My friend asked, “What happened?” It turned out that I had run out of gas. There was a small leak in the engine because of the damage done by the thieves, and we didn’t know that the gas was draining faster than usual. My friend, who rode a similar motor­cycle, needed no additional gas at this time. In fact he didn’t need any more for the rest of the day. What were we going to do? We were in the countryside in the middle of nowhere, in pitch darkness. We prayed and committed this whole matter to the Lord. Then my friend rode off, and I watched him as his lights disappeared over the hill. Now I was standing in the darkness by myself, just looking to the Lord.

A few minutes later, I saw a light coming back. My friend was holding a can of gas. He said, “It’s amazing! When I went over the top of that hill, I found a gas station right there. The man was just about to close the garage; I got there just as he was about to lock up, and he gave me this can of petrol.” Do we see the timing of God’s work? Neither of us knew there was a gas station there. God knew, and He did not allow the engine to die until we got close to the station.

The Lord tests our faith all the time, to test whether we trust in Him. What is faith? Faith involves trust. Do we trust in Him? I also realized that through this whole thing, God was speak­ing to my friend. The Lord was transforming his life by giving him a chance to wit­ness remarkable things all along the journey. In this particular incident, my friend realized that God’s timing is amazing. He arrived at the garage just as the owner was locking up. Can you imagine what our situation would have been if my friend had arrived five minutes later and the man at the garage had left?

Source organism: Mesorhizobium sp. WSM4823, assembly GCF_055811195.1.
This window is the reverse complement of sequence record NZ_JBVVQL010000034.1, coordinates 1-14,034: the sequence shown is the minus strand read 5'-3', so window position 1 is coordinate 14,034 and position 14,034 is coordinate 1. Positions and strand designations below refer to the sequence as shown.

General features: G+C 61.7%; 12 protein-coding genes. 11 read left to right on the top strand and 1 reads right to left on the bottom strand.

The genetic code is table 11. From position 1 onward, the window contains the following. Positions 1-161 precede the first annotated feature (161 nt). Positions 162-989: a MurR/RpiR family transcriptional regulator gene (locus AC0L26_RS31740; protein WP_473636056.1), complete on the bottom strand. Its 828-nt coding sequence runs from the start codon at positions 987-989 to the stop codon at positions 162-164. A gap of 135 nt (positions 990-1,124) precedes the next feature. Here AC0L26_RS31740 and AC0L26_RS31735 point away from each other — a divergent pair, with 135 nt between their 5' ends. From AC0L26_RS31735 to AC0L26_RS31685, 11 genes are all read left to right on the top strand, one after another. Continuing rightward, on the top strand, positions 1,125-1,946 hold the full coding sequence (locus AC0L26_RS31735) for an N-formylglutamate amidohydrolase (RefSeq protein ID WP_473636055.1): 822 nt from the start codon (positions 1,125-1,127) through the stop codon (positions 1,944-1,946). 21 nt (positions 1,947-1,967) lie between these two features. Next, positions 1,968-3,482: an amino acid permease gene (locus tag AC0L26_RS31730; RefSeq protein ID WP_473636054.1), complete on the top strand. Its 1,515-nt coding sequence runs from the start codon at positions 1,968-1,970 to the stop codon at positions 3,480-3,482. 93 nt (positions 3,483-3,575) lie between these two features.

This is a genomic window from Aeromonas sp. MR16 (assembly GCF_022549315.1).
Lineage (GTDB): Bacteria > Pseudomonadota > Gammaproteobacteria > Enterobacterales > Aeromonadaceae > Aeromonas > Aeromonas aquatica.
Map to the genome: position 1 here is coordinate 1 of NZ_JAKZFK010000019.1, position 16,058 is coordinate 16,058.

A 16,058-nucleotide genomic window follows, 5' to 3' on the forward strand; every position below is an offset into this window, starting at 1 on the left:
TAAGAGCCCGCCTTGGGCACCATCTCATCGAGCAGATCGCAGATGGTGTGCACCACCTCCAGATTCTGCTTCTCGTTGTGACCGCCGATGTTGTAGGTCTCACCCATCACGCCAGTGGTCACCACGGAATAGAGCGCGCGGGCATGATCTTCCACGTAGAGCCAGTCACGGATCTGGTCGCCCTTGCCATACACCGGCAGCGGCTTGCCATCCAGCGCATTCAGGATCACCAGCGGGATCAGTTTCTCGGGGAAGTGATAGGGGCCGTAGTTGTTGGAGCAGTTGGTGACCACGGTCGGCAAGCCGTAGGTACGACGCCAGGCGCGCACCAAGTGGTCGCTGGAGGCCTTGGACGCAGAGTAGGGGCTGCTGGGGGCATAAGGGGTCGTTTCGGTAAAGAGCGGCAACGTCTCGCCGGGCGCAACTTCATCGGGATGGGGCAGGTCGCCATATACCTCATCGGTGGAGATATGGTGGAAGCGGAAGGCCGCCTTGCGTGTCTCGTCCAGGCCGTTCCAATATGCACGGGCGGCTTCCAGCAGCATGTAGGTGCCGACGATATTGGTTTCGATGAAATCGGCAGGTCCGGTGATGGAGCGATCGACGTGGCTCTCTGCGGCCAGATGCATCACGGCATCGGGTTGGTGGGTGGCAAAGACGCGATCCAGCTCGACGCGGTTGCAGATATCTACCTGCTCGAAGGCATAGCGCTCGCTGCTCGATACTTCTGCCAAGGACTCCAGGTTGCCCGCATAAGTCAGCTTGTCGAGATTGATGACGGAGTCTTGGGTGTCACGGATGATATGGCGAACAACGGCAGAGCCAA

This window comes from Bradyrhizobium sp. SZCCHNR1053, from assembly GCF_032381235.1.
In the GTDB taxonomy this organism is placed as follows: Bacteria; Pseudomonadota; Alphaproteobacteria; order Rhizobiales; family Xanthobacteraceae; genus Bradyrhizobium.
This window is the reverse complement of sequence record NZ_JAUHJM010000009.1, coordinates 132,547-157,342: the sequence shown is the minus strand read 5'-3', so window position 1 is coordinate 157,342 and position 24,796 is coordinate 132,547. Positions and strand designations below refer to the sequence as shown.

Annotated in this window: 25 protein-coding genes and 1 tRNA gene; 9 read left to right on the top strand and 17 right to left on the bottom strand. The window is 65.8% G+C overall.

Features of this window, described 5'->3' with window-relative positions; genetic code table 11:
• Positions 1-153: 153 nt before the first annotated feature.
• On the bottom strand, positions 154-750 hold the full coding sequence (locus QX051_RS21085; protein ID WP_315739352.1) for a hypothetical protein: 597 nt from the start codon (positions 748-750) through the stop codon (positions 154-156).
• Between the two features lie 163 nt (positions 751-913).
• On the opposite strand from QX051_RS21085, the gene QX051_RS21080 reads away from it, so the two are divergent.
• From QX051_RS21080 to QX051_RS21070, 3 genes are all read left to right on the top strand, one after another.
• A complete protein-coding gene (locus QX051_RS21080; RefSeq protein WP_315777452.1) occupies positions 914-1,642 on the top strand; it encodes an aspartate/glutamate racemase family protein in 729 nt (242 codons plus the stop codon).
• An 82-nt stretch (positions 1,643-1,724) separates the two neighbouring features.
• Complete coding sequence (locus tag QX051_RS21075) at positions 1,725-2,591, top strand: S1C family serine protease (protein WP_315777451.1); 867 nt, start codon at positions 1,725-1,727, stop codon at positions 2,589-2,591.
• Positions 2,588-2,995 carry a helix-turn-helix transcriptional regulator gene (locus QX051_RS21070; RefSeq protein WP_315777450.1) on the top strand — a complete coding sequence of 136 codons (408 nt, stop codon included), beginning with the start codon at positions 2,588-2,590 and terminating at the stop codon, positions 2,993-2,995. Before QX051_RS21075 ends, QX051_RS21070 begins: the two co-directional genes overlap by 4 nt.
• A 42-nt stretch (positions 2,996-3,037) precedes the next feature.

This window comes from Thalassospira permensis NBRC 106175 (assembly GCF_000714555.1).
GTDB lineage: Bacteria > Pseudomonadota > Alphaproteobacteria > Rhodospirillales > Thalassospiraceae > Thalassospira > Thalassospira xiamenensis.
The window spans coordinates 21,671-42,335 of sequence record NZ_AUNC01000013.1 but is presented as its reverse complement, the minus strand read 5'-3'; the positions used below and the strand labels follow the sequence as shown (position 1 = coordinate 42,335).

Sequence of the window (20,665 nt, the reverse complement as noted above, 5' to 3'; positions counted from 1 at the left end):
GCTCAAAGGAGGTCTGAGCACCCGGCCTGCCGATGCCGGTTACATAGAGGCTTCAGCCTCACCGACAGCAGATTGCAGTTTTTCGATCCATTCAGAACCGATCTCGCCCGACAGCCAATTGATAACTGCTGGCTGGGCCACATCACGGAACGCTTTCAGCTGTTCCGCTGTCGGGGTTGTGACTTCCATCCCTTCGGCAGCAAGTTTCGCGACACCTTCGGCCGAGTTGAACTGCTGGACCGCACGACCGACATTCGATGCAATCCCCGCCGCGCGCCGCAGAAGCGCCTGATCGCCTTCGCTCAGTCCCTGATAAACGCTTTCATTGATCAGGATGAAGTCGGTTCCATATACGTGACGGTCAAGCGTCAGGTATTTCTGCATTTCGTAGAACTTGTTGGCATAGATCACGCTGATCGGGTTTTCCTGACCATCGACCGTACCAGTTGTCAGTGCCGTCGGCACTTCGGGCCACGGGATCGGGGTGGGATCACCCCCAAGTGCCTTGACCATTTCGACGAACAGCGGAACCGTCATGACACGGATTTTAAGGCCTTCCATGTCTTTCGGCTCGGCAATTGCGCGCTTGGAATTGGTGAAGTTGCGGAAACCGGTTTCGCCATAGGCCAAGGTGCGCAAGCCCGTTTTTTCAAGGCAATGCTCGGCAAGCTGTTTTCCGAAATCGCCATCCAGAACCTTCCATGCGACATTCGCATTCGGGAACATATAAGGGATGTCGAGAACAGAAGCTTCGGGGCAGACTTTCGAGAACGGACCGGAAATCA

I filled the tank, and we rode on to Wales, to the small town of Caerphilly where we were to stop for the night. When we got to the house in Caerphilly, do you know what happened? When we re­moved our things from the motorcycles and stepped inside the door, at that very instant the rain came pouring down. If the rain had pour­ed while we were still riding our motorcycles, we would have been blinded by the rain, utterly soaked, and in great danger because Wales is a hilly place. The road goes up and down, left and right, and if your brakes don’t function properly, you could be in real danger. In fact God controlled the wea­ther not only for that night, but for the entire three weeks or so of our journey. Do you know what? It never rained in the daytime during those three weeks! Walking with God is a privilege!

When we stepped in through the door in Caerphilly, it was as if we stepped on some device on the floor that activated the sudden down­pour. I looked at my friend and saw his mouth drop open as he stared at the rain. The timing was so aston­ishing, indeed awesome. Can you think of a human explanation for all this? Shall we call it a coincid­ence? When you walk with God, there will be one “coincidence” after another until there is no more coinci­dence to talk about, for if a coin­cidence happens every time, it is by definition no longer a coincidence.

A message from God